Applications and DLLs don't have privileges; users do

Raymond Chen

I can’t believe you people are actually asking for backdoors. If an end user can do it, then so can a bad guy.

In response to the requirement that all drivers on 64-bit Windows be signed, one commenter suggested adding a backdoor that permits unsigned drivers, using some “obscure registry key”. Before somebody can jump up and shouts “security through obscurity!”, the commenter adds this parenthetical: “(that no application has privileges to do by default)”.

What does that parenthetical mean? How do you protect a registry key from an application? And if applications don’t have privileges to modify a key, then who does?

The Windows security model is based on identity. Applications don’t have privileges. Users have privileges. If an application is running in your user context, then it can do anything you can, and that includes setting that “obscure registry key”. (This is a variation on “Your debugging code can be a security hole“.) Same goes for DLLs. There’s no such thing as something only an individual program/library can read/write to or do. You can’t check the “identity of the calling library” because you can’t trust the return address. Coming up with some other “magic encryption key” like the full path to the DLL won’t help either, because a key that anybody can guess with 100% accuracy isn’t much of a key.

Yes, UNIX has setuid, but that still doesn’t make applications security principals. Even in UNIX, permissions are assigned to users, not to applications.

That’s one of the reasons I get so puzzled when I hear people say, “Windows should let me do whatever I want with my system“, while simultaneously saying, “Windows should have used ACLs to prevent applications from doing whatever they want with my system.” But when you are running an application, the application is you. If you can do it, then an application can do it because the application is you.

Some people want to extend the concept of security principal to a chunk of code. “This registry key can be written to only by this function.” But how could you enforce this? Once you let untrusted code enter a process, you can’t trust any return addresses any more. How else could you identify the caller, then?

“Well, the DLL when it is created is given a magic cookie that it can use to prove its identity by passing that cookie to these ‘super-secure functions’. For example,

// SECRET.DLL - a DLL that protects a secret registry key
HANDLE g_hMagicCookie;
// this function is called by means to be determined;
// it tells us the magic cookie to use to prove our identity.
void SetMagicCookie(HANDLE hMagicCookie)
 g_hMagicCookie = hMagicCookie;

and then the program can use the magic cookie to prove that it is the caller. For example, you could have RegSetValueWithCookie(g_hMagicCookie, hkey, ...), where passing the cookie means ‘It’s me calling, please give me access to that thing that only I have access to.”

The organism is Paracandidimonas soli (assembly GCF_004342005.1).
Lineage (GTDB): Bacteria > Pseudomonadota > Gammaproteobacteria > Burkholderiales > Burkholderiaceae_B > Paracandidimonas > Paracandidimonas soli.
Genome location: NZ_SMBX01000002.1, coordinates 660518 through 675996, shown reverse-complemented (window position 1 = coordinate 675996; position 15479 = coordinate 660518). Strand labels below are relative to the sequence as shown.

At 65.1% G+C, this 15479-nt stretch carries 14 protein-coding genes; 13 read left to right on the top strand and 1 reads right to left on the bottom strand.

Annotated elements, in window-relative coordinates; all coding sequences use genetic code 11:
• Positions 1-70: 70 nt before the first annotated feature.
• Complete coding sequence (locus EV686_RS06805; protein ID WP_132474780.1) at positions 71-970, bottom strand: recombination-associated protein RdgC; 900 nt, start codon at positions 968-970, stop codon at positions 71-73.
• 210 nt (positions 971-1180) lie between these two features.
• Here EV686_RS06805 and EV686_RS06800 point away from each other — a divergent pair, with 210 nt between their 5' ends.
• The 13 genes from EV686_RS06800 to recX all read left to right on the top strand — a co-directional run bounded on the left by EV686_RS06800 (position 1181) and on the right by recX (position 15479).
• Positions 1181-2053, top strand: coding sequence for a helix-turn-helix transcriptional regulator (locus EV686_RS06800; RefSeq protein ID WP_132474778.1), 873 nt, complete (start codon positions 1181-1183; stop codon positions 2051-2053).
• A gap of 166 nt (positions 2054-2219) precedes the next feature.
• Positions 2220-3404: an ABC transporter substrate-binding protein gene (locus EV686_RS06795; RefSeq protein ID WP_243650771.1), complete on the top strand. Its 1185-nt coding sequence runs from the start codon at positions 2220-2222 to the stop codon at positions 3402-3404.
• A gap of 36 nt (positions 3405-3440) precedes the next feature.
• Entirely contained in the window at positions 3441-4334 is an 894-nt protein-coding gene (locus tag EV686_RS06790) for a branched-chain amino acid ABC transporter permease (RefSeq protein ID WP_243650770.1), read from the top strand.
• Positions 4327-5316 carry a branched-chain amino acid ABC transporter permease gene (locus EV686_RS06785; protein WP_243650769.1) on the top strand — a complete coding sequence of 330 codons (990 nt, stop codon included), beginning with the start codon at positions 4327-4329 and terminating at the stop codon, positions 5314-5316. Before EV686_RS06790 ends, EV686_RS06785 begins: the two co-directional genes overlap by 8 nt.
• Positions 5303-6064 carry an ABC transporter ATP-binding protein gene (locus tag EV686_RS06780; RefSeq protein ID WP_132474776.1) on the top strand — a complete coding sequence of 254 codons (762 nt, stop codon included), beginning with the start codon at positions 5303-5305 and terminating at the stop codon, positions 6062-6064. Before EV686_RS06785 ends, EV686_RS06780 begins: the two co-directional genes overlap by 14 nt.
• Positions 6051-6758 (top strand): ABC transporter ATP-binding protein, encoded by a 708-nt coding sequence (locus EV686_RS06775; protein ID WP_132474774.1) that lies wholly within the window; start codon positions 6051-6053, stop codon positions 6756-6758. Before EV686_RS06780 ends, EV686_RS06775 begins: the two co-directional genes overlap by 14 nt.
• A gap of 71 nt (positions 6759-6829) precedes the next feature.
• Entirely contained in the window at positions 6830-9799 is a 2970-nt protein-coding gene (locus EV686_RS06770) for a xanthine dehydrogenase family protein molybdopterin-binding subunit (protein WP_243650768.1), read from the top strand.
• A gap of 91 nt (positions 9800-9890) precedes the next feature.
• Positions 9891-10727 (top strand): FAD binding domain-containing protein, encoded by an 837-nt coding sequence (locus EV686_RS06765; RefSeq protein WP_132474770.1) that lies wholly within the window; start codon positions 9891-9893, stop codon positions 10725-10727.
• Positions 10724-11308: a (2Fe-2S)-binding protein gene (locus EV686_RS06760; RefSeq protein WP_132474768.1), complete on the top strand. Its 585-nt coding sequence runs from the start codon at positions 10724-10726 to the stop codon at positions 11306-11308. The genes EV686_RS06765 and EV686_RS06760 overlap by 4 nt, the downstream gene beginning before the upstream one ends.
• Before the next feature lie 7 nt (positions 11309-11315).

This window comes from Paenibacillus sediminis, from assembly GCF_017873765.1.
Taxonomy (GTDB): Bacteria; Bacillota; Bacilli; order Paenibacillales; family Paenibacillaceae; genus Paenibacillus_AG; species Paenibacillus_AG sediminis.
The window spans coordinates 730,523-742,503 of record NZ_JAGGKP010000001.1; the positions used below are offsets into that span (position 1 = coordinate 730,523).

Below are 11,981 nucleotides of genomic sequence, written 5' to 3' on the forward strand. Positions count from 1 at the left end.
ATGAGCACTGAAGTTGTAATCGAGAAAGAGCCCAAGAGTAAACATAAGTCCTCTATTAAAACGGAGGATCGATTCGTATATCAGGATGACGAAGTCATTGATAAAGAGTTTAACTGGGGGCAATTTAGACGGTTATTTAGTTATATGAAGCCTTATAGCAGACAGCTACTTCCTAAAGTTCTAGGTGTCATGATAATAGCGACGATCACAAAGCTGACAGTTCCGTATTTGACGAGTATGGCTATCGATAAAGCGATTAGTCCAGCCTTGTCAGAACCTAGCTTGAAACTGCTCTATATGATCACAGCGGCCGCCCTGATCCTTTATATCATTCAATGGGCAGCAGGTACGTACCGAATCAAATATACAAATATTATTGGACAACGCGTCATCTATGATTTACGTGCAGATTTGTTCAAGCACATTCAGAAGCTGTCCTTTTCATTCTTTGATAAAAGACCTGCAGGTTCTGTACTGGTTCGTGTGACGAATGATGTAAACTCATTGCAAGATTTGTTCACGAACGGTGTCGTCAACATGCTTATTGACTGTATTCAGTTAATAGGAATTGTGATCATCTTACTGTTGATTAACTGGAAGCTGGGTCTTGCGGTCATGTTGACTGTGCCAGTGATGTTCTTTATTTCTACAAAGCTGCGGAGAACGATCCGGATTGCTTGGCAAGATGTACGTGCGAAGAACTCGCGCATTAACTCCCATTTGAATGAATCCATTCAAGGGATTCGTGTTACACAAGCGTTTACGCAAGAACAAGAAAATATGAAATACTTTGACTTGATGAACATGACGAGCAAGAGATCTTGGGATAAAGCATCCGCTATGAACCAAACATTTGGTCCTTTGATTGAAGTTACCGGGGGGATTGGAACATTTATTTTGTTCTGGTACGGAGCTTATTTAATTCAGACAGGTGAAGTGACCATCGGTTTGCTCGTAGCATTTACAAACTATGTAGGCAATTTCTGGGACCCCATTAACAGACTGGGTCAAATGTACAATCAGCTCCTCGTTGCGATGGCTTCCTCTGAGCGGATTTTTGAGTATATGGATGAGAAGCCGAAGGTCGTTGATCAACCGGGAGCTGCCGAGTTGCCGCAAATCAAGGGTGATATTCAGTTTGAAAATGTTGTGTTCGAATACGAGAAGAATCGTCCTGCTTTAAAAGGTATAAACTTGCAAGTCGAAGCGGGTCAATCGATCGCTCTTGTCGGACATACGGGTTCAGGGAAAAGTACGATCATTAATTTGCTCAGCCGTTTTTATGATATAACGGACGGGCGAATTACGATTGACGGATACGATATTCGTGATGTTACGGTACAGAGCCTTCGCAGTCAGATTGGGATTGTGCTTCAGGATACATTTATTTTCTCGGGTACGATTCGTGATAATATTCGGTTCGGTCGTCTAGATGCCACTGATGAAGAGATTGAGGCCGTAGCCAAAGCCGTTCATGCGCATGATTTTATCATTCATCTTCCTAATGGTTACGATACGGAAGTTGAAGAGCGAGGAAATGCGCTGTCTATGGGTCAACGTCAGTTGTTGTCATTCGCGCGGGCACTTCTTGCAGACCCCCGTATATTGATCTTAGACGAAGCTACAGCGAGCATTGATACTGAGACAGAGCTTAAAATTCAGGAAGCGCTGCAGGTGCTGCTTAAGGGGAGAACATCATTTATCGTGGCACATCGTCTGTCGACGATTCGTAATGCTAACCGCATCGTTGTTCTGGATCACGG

That won’t stop the bad guys for long. They just have to figure out where the DLL saves that cookie and read it, and bingo, they’re now you.

// bad-guy program
int CALLBACK WinMain(...)
 // call some random function from SECRET.DLL
 // so it gets loaded and the magic cookie gets
 // initialized.
 // experimentation tells us that SECRET.DLL
 // keeps its magic cookie at address 0x70131970
 HANDLE hMagicCookie = *(HANDLE*)0x70131970;
 RegSetValueWithCookie(hMagicCookie, hkey, ...);
 return 0;

Ta-da, we now have a program that writes to that registry key that SECRET.DLL was trying to protect. It does it by merely waiting for SECRET.DLL to receive its magic cookie, then stealing that cookie.

“Well, sure, but if I combine that with the check-the-return-address technique, then that’ll stop them.”

No, that doesn’t stop anybody. All the bad guy has to do is change the RegSetValueWithCookie(hMagicCookie, hkey, ...) to code that hunts for a trusted address inside SECRET.DLL and cooks up a fake stack so that when control reaches RegSetValueWithCookie, everything in memory looks just like a legitimate call to the function, except that the attacker got to pass different parameters.

You can come up with whatever technique you want, it won’t do any good. Once untrusted code has been granted access to a process, the entire process is compromised and you cannot trust it. Worst case, the attacker just sets a breakpoint on RegSetValueWithCookie, waits for the breakpoint to hit, then edits the stack to modify the parameters and resumes execution.

That’s why code is not a security principal.

Corollary: Any security policy that says “Applications cannot do X without permission from the user” is flawed from conception. The application running as the user is the user. It’s one thing to have this rule as a recommendation, even a logo requirement, but it’s another thing to enforce this rule in the security subsystem.


Discussion is closed.

Feedback usabilla icon